Hyperion – Titan God of Heavenly Light (Greek Mythology)

Affiliate Disclosures

In Greek mythology, Hyperion was the Titan god of heavenly light. He was a highly prominent deity during the Golden Age, before Zeus and the Olympians came into power. This period was closely associated with light (Hyperion’s domain) and the sun. Here’s a closer look at Hyperion’s story.

Hyperion’s Origins

Hyperion was a first generation Titan and one of the twelve children of Uranus (the Titan god of the sky) and Gaia (the personification of the earth. His many siblings included:

  • Cronus – the Titan king and god of time
  • Crius – the god of heavenly constellations
  • Coeus – the Titan of intelligence and resolve
  • Iapetus – he was believed to have been the god of craftsmanship or mortality
  • Oceanus – the father of the Oceanids and the river gods 
  • Phoebe – the goddess of bright intellect
  • Rhea – the goddess of female fertility, generation and motherhood
  • Mnemosyne – the Titaness of memory
  • Theia – the personification of sight
  • Tethys – the Titan goddess of the fresh water that nourishes the earth  
  • Themis – the personification of fairness, law, natural law and divine order

Hyperion married his sister, Theia and together they had three children: Helios (god of the sun), Eos (the goddess of the dawn) and Selene (goddess of the moon). Hyperion was also grandfather to the Three Graces (also known as the Charites) by his son, Helios.

Hyperion’s Role in Greek Mythology

Hyperion’s name means ‘the watcher from above’ or ‘he who goes before the sun’ and he was strongly associated with the sun and the heavenly light. It was said that he created the patterns of months and days by controlling the cycles of the sun and moon. He was often mistaken for Helios, his son, who was the sun god. However, the difference between father and son was that Helios was the physical representation of the sun whereas Hyperion presided over heavenly light.

According to Diodorus of Sicily, Hyperion also brought order to the seasons and stars, but this was more commonly associated with his brother Crius. Hyperion was considered ot be one of the four main pillars that held the earth and heavens apart (possibly the east pillar, since his daughter was the goddess of the dawn. Crius was the pillar of the south, Iapetus, the west and Coeus, the pillar of the north.

Hyperion in the Golden Age of Greek Mythology

During the Golden Age, the Titans ruled the cosmos under Cronus, Hyperion’s brother. According to the myth, Uranus angered Gaia by mistreating their children, and she began to plot against him. Gaia convinced Hyperion and his siblings to overthrow Uranus.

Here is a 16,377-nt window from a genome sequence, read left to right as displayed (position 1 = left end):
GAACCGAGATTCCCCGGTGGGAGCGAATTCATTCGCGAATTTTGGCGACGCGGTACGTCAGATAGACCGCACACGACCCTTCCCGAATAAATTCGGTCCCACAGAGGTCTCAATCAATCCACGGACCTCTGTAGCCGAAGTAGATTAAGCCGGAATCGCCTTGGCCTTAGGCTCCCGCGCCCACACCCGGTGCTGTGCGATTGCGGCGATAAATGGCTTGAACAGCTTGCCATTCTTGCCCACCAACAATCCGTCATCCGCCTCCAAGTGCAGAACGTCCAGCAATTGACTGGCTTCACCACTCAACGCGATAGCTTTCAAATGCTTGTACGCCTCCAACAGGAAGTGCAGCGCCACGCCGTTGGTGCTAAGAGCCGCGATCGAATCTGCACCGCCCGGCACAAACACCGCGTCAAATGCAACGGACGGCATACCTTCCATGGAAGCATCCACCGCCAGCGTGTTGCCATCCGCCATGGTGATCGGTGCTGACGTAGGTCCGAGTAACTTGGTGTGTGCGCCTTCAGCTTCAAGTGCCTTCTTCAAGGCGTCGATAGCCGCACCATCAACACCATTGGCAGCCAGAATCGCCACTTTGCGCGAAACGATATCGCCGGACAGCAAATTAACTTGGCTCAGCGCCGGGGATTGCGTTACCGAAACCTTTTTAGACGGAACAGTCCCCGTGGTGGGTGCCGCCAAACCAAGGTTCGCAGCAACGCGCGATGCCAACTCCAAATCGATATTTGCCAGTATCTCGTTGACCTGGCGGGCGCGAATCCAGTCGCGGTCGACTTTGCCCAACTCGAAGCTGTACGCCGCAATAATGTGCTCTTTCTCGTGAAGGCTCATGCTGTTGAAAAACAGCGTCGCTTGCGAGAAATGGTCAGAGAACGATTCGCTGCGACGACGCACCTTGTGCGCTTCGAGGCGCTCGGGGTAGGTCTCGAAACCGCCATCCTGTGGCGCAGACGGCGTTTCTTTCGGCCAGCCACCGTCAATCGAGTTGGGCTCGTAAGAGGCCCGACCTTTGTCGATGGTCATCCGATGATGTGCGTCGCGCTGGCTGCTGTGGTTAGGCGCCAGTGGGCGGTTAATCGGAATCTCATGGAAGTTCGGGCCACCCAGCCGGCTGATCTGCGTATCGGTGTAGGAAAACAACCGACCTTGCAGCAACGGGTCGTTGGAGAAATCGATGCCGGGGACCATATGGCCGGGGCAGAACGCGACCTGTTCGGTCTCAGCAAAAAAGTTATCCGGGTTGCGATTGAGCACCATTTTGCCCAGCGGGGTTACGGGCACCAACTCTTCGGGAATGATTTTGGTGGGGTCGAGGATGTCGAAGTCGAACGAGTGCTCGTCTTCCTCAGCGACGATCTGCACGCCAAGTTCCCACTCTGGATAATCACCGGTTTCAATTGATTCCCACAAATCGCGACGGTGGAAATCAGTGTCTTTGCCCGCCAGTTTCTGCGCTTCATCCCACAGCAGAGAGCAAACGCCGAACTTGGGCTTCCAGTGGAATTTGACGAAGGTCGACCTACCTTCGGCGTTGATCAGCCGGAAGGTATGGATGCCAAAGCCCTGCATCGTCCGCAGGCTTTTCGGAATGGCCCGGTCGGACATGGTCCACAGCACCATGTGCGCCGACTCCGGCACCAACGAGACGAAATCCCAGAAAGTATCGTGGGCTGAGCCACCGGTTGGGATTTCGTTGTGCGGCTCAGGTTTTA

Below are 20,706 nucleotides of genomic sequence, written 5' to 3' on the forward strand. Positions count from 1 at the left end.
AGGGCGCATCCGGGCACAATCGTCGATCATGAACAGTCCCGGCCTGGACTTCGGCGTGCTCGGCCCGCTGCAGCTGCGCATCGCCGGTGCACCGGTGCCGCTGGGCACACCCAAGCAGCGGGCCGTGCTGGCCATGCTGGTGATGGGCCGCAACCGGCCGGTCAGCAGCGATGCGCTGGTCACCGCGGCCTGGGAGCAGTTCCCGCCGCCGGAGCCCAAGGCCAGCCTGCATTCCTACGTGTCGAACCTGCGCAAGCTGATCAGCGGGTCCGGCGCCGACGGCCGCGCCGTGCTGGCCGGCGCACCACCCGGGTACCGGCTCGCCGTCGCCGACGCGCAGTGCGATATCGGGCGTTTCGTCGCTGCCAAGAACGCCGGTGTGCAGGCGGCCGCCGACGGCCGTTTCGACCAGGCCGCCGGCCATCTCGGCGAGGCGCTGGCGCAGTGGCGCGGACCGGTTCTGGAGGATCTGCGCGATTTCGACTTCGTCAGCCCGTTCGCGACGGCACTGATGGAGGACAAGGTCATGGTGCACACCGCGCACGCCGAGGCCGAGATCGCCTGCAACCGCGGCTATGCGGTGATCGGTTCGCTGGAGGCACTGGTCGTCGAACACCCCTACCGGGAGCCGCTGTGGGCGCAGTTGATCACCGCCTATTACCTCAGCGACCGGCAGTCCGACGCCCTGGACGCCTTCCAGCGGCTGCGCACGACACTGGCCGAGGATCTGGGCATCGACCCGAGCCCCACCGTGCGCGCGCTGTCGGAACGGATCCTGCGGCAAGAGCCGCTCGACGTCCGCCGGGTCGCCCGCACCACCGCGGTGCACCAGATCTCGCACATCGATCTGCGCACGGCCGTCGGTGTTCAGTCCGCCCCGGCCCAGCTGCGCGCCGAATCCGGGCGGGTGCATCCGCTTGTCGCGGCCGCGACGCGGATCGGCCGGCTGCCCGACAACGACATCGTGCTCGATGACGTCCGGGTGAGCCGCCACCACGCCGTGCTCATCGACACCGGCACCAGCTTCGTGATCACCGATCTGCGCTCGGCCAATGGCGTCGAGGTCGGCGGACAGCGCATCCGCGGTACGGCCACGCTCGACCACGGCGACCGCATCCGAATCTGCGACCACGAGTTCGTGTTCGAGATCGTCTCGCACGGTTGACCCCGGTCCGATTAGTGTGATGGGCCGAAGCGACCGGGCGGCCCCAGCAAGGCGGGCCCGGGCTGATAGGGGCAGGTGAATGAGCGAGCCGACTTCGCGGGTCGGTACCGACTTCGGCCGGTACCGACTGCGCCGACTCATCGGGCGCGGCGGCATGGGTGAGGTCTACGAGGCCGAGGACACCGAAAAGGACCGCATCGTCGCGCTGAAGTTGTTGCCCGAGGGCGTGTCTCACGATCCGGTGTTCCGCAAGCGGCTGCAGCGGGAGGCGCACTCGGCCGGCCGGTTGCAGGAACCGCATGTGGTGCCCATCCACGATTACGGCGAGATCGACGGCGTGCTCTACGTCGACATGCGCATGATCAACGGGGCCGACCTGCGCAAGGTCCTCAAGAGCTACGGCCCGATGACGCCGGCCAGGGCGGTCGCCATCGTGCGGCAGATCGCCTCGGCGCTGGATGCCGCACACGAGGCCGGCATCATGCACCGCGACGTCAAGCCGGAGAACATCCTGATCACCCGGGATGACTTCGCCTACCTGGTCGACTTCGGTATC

Of the twelve children, Cronus was the only one who was willing to use a weapon against his own father. However, when Uranus came down from the heavens to be with Gaia, Hyperion, Crius, Coeus and Iapetus held him down and Cronus castrated him with a flint sickle his mother had made.

Hyperion in the Titanomachy

The Titanomachy was a series of battles that were fought over a period of ten years between the Titans (the older generation of deities) and the Olympians (the younger generation). The purpose of the war was to decide which generation would dominate the universe and it ended with Zeus and the other Olympians overthrowing the Titans. There is little reference to Hyperion during this epic battle.

The Titans who continued to side with Cronus after the end of the Titanomachy were incarcerated in Tartarus, the dungeon of torment in the Underworld, but it was said that those who took the side of Zeus were allowed to remain free. Hyperion fought against the Olympians during the war and as mentioned in ancient sources, he too was sent to Tartarus for eternity after the Titans were defeated.

During Zeus’ rule, however, Hyperion’s children continued to hold their prominent and respected position in the cosmos.

Hyperion in Literature

John Keats famously wrote and later abandoned a poem called Hyperion, which dealt with the subject of the Titanomachy. In the poem, Hyperion is given importance as a powerful Titan. The poem ends in mid-line, as Keats never completed it.

Here’s an extract from the poem, words spoken by Hyperion:

Saturn is fallen, am I too to fall?…

I cannot see—but darkness, death and darkness.

Even here, into my centre of repose,

The shady visions come to domineer,

Insult, and blind, and stifle up my pomp.—

Fall!—No, by Tellus and her briny robes!

Over the fiery frontier of my realms

I will advance a terrible right arm

Shall scare that infant thunderer, rebel Jove,

And bid old Saturn take his throne again.

In Brief

Hyperion was a minor deity in Greek mythology which is why not much is known about him. However, his children became famous since they all played important roles within the cosmos. What exactly became of Hyperion is unclear, but it’s believed that he remains imprisoned in the pit of Tartarus, suffering and tormented for all eternity.